Kenny is a mockumentary which follows Kenny Smyth (Shane Jacobson), who works for a porta-loo company in Australia.
The style of the film is similar to previous mockumentary comedies like This is Spinal Tap and The Office, but the character of Kenny himself is far more likeable than their narcissistic stars, talking about his business (no pun intended) with the utmost sincerity. He’s slightly reminiscent of Wikus (Sharlto Copley) in the first half of District 9, with his pleasant, even-tempered personality, but with a kind of simple wit consisting of metaphors and analogies for his work which provide a lot of laughs. He’s a man who deals with human faeces for a living, but he’s not prepared to let it get him down. Be warned, there are a lot of shit jokes here, but the way they’re delivered in a dry, deadpan way means they’re the funniest shit jokes you’ve ever heard.
Kenny was written by its star Shane Jacobson and his brother, Clayton Jacobson, who directs and also stars as Kenny’s brother. The organic origins of the character shine through giving the film a naturalistic feel akin to Ben Wheatley’s Sightseers. Jacobson’s son and father also star as Kenny’s onscreen family. A big reason for the film’s success is that as a character Kenny is instantly and continuously likeable as he carries out his work and cares for his family with the utmost commitment, never becoming resentful of his put-upon life. He’s a hero of everyday life; someone who goes about his work and cares for his loved ones without ever demanding anything from anyone else.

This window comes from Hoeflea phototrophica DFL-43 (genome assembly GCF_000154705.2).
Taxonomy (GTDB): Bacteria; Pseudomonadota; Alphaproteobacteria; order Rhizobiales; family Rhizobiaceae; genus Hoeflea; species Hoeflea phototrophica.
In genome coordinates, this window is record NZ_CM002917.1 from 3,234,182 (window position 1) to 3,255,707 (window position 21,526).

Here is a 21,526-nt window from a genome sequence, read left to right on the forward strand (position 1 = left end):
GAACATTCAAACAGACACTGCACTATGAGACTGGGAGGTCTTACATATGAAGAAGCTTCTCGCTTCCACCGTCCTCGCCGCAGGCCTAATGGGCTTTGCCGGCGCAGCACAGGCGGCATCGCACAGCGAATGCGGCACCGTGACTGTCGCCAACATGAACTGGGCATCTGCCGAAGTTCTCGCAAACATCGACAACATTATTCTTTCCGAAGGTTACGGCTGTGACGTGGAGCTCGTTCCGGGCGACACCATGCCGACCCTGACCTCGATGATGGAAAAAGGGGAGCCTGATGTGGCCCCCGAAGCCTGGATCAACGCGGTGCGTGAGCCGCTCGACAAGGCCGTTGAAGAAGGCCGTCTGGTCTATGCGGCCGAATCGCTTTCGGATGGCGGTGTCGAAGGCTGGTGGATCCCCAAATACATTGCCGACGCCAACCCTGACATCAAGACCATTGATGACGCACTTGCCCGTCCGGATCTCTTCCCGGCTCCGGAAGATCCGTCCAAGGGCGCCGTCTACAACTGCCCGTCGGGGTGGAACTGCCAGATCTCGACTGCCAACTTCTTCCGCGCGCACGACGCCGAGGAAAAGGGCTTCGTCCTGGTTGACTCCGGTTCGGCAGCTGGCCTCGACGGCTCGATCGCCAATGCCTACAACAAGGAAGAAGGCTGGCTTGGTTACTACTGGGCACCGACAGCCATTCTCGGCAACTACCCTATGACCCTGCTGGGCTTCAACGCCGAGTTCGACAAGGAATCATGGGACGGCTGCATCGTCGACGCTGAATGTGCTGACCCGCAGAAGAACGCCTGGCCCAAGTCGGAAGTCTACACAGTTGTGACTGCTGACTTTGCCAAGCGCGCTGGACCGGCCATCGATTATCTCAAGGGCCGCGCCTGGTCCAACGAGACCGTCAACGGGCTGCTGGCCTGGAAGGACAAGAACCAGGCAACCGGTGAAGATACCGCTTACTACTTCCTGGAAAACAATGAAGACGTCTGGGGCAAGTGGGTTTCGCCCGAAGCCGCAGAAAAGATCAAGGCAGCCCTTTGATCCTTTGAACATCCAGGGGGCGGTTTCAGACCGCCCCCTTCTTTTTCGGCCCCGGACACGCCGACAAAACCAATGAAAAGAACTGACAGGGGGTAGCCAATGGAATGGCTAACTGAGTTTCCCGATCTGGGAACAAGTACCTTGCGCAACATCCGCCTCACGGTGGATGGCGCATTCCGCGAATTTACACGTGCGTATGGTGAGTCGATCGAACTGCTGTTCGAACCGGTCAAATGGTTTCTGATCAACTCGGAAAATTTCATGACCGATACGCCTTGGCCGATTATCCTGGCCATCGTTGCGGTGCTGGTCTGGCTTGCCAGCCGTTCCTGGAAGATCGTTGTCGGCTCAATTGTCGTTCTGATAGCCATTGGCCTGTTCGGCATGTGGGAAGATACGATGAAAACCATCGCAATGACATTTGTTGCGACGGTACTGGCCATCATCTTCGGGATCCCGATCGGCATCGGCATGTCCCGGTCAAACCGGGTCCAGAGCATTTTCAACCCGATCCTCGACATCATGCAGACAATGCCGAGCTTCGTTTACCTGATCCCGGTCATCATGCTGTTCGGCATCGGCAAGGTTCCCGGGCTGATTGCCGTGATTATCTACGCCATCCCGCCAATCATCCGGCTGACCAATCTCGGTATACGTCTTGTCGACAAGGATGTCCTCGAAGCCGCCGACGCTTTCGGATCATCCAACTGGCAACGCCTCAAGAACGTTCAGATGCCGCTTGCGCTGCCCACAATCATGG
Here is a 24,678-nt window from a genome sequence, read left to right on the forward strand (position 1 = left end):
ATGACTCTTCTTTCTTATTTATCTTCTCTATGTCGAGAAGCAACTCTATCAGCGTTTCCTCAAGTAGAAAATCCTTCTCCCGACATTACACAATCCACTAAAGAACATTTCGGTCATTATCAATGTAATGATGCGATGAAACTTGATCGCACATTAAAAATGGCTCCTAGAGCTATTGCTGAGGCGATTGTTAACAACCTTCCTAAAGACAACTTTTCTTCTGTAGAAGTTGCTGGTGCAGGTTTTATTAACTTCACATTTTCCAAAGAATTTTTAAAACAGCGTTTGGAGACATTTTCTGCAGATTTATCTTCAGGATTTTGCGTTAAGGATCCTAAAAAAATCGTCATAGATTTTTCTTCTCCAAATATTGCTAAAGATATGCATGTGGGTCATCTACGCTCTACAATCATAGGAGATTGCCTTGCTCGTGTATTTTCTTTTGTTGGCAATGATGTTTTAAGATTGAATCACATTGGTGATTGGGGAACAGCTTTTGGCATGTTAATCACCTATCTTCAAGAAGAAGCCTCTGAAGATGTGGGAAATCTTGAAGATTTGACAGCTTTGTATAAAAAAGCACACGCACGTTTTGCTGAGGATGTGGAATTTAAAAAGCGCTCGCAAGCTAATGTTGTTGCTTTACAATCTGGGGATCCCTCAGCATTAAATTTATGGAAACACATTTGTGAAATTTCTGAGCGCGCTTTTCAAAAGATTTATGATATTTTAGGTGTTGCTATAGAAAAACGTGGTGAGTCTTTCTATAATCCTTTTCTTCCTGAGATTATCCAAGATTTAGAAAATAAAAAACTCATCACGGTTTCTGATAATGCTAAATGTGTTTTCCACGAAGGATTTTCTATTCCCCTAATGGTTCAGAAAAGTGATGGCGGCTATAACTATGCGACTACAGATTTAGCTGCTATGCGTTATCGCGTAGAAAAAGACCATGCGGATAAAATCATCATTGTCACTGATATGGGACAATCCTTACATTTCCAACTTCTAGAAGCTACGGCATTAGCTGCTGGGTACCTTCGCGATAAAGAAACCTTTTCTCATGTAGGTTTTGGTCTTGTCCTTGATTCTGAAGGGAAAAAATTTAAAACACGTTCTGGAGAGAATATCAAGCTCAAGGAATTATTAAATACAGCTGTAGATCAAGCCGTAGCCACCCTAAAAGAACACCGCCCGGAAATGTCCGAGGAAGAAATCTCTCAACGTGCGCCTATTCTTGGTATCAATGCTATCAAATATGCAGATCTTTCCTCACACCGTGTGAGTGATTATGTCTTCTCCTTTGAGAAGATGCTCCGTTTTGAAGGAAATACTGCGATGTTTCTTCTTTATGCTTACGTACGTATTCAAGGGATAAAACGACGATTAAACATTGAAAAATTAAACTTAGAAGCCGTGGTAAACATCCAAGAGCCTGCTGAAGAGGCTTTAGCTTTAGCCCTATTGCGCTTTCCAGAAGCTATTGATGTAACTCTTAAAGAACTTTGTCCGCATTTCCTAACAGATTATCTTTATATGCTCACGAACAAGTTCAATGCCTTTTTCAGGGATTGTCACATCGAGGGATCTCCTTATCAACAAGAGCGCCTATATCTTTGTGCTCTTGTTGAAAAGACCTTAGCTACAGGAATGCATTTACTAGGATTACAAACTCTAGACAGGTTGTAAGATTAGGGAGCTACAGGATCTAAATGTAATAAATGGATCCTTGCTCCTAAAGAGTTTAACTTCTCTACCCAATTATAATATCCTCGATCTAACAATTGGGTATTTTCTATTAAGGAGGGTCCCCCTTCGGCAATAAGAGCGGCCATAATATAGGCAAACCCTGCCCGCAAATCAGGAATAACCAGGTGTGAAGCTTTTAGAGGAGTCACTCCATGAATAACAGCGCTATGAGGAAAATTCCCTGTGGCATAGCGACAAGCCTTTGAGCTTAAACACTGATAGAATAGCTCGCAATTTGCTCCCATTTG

But the most important thing about Kenny is that it’s very very funny. Laugh-out-loud from start to finish, it’s incredible that it’s not more widely known.